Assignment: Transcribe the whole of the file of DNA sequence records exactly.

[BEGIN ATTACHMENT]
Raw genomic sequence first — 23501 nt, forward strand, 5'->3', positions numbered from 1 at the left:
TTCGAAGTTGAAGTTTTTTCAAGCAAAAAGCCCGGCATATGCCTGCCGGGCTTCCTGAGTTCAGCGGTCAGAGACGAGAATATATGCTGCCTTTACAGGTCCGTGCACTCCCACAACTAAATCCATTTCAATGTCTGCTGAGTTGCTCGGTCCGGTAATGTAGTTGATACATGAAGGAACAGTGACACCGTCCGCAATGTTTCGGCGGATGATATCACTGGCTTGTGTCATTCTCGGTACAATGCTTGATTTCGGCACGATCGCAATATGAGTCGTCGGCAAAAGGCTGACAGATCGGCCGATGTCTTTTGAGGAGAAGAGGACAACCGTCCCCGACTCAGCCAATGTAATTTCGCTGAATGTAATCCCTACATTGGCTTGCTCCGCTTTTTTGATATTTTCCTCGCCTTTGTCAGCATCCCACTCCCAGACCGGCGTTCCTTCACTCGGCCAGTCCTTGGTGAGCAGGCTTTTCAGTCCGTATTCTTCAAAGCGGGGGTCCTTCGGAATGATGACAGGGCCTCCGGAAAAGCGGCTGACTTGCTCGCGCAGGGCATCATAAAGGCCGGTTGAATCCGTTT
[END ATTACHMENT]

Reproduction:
Raw genomic sequence first — 23501 nt, forward strand, 5'->3', positions numbered from 1 at the left:
TTCGAAGTTGAAGTTTTTTCAAGCAAAAAGCCCGGCATATGCCTGCCGGGCTTCCTGAGTTCAGCGGTCAGAGACGAGAATATATGCTGCCTTTACAGGTCCGTGCACTCCCACAACTAAATCCATTTCAATGTCTGCTGAGTTGCTCGGTCCGGTAATGTAGTTGATACATGAAGGAACAGTGACACCGTCCGCAATGTTTCGGCGGATGATATCACTGGCTTGTGTCATTCTCGGTACAATGCTTGATTTCGGCACGATCGCAATATGAGTCGTCGGCAAAAGGCTGACAGATCGGCCGATGTCTTTTGAGGAGAAGAGGACAACCGTCCCCGACTCAGCCAATGTAATTTCGCTGAATGTAATCCCTACATTGGCTTGCTCCGCTTTTTTGATATTTTCCTCGCCTTTGTCAGCATCCCACTCCCAGACCGGCGTTCCTTCACTCGGCCAGTCCTTGGTGAGCAGGCTTTTCAGTCCGTATTCTTCAAAGCGGGGGTCCTTCGGAATGATGACAGGGCCTCCGGAAAAGCGGCTGACTTGCTCGCGCAGGGCATCATAAAGGCCGGTTGAATCCGTTT